In the EPI-SCAN epidemiological study of COPD in Spain,5 73% of confirmed cases did not have a previous diagnosis of COPD, revealing a high degree of underdiagnosis. The standard technique is spirometry, but this method carries a risk of underdiagnosis in the early stages and overdiagnosis in the advanced stages. Other useful methods are available, such as bronchoalveolar lavage or open lung biopsy, but these are too invasive for routine use.6

Clinicians involved in diagnosing COPD are continually on the look-out for techniques and parameters that will help them in their decision-making. Biomarkers are biological parameters that provide information on the normal or disease status of an individual or a population.7 The search for biomarkers to characterize COPD is ongoing, and possible candidates have recently been investigated in sputum,8 bronchoalveolar lavage,9 and exhaled air.10–12

Exhaled air contains a multitude of volatile organic compounds (VOCs), some of which can be identified as biomarkers that may be of use in the characterization of COPD. The analytical procedure is non-invasive and rapid, and could complement spirometry in both diagnosis and follow-up of this entity. However, this technique is susceptible to contamination of samples by multiple environmental compounds, and this needs to be taken into account when interpreting results.

Tobacco smoke contains over 2000 compounds and a great quantity of free radicals and reactive oxygen and nitrogen species, which increase oxidative stress and pulmonary inflammation.13 Increased oxidative stress causes lipid peroxidation. The damage generated by this chain reaction produces a large amount of VOCs, including alkanes, aldehydes, and carboxylic acids, which may be excreted by the airways. The presence of these compounds in exhaled air may be a sign of oxidative stress in the airways and the lungs. These VOCs meet the definition of inflammatory biomarkers mentioned above.

A series of benchmark studies on VOCs as biomarkers for COPD in COPD patients compared to clinically healthy controls have been published.14–18 The studies are similar, but no clear conclusions can be reached as the results vary widely.

The aim of our study was to determine if significant differences really exist between certain VOCs found in the exhaled air of COPD patients compared to healthy controls, and if these substances could be considered as disease biomarkers.

Patients and Methods

This was a case–control study with consecutive non-probability sampling. A total of 157 volunteers were selected among the employees and patients of the Hospital Central de la Defensa “Gomez Ulla” and the General Air Force Headquarters between October 2014 and December 2015. Two study groups were established, one consisting of 57 clinically stable COPD patients, and the other of 100 healthy controls (never smokers, former smokers, and active smokers).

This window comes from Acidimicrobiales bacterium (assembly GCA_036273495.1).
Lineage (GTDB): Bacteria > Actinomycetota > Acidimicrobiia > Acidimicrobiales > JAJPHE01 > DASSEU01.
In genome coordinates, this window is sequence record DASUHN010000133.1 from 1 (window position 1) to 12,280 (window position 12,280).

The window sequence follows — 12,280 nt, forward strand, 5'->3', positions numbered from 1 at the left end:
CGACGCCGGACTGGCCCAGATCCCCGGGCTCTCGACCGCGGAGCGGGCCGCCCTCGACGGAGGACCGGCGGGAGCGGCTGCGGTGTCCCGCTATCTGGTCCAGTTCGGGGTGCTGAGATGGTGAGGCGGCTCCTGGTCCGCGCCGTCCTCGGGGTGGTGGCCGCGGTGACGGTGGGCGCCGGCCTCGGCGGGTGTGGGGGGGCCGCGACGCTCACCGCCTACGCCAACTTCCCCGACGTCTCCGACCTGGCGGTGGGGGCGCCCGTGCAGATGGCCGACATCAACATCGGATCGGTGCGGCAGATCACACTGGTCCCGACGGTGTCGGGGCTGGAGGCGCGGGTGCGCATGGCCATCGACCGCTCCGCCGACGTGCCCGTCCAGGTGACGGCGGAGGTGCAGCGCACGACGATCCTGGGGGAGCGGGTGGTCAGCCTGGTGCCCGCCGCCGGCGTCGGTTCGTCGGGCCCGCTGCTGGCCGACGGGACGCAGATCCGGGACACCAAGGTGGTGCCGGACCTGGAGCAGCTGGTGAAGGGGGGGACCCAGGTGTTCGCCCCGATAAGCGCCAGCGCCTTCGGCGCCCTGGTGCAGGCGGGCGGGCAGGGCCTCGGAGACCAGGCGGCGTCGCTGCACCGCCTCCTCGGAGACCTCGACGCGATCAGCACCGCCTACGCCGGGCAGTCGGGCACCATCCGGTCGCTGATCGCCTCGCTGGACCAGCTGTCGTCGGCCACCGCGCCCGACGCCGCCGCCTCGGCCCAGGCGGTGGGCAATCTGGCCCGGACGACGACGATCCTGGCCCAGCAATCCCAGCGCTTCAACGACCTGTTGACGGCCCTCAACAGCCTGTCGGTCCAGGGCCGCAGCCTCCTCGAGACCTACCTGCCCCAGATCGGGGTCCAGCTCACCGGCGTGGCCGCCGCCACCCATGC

The inclusion criteria for the 2 groups included consent to participate in the study, age over 40 years, and a smoking status of never, former or active (according to WHO criteria). All individuals completed a questionnaire and an additional clinical examination, including a flow-volume loop. Patients in the COPD group underwent standard tests for the diagnosis and follow-up of their disease, including chest radiograph, flow-volume loop, bronchodilator testing, etc. COPD severity was classified according to the GOLD scale.

Exclusion criteria consisted of any other current or previous lung or tumor disease of any organ or system, or refusal to participate in the study. No gender-based restrictions were applied.

None of the participants were exposed to any special occupational environmental conditions.

Subjects were informed about the aims, risks and benefits, and planned tests and techniques used for conducting the study. They were given written information before signing the informed consent form. All study data were handled in accordance with the provisions of Organic Law 15/1999 on the Protection of Personal Data, 13 December 1999, and Act 41/2002, 14 November 2002, regulating the autonomy of patients and their rights and obligations in relation to clinical information and documentation. The study protocol was approved by the Ethics and Clinical Research Committee of Hospital Central de la Defensa “Gómez Ulla”.

This was a targeted chromatographic study with previous selection of the compounds to be studied. VOCs were selected as follows: (1) contaminants derived from the environment or from tobacco smoke were excluded; (2) their metabolic origin had to be known for them to meet criteria for use as biomarkers.

Thus, of more than 250 VOCs in exhaled air described in the consulted literature, only 50 were preselected, on the basis of frequency. Some were endogenous compounds derived from lipid peroxidation. Others were environmental contaminants, and, lastly, another group were compounds of undetermined origin. These latter 2 groups were ruled out, as the origin of the VOCs had to be known in order to select compounds that were of real use as possible biomarkers.